From Library Journal
The Americans with Disabilities Act and the most recent clean air legislation requiring employee trip reduction programs have confounded many a manager. Compliance with the mandates is often quite difficult, as the controlling infrastructure was built in another time with a different set of social criteria. Kugelmass's work is based on his experience with a task force charged with implementing a flexible work program at the University of California, Davis. His title serves as a good introduction and how-to on the subject of flexible work arrangements. Writing from a managerial viewpoint, the author makes a strong case for flexible working arrangements and provides some guidance for starting a flex-time program. Serious sociologists and organizational behaviorists will most likely be disappointed, but the practicing manager will find the book of some value.Steven Silkunas, Southeastern Pennsylvania Transit Authority, Philadelphia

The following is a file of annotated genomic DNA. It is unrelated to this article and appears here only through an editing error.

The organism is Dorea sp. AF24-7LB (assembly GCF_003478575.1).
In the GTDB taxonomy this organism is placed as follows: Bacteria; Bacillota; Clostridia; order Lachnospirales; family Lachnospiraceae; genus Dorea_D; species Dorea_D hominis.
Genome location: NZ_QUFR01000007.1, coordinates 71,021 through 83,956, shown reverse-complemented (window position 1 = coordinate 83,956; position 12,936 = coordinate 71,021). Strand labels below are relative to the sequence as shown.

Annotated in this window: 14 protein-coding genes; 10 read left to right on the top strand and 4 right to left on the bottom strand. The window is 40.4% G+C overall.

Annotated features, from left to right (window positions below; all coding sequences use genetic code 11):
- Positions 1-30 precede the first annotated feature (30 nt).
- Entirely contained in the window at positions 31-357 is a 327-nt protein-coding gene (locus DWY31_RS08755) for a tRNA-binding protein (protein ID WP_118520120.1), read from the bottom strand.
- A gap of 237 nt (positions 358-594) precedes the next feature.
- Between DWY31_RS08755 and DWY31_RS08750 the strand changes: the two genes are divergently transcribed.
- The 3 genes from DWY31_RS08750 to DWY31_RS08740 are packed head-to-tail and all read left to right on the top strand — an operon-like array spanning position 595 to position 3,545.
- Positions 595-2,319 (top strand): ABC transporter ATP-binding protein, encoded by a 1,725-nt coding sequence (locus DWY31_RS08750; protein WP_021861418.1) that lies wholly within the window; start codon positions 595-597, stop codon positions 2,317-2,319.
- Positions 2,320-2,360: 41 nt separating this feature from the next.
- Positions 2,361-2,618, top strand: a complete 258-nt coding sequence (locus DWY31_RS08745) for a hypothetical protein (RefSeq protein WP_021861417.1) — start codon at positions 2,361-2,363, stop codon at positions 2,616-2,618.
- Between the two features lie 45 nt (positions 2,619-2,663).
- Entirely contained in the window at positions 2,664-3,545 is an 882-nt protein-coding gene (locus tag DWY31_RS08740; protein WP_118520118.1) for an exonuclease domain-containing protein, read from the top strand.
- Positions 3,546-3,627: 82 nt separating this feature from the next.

Copyright 1995 Reed Business Information, Inc.
The promise of telecommuting, work at home or at a remote location using a computer or other telecommunications technology, has been around for more than a decade, but it has only barely begun to be fulfilled. Furthermore, most of the literature touting that promise has targeted the potential telecommuter
, who has never been in a position to make the necessary changes in management policy and working arrangements. Kugelmass helped initiate and implement one of the largest flexible work policies in California at the University of California, Davis, and this book grew out of his experiences there. He explains the benefits and challenges of flexible working arrangements and discusses how to select and manage flexible workers. Most of his book addresses such practical considerations as inaugurating a workplace discussion of the issues, choosing work centers, assigning supervisors, budgeting and funding, setting policies, and training. This guide will be of value to any organization--and its employees--considering such work arrangements. David Rouse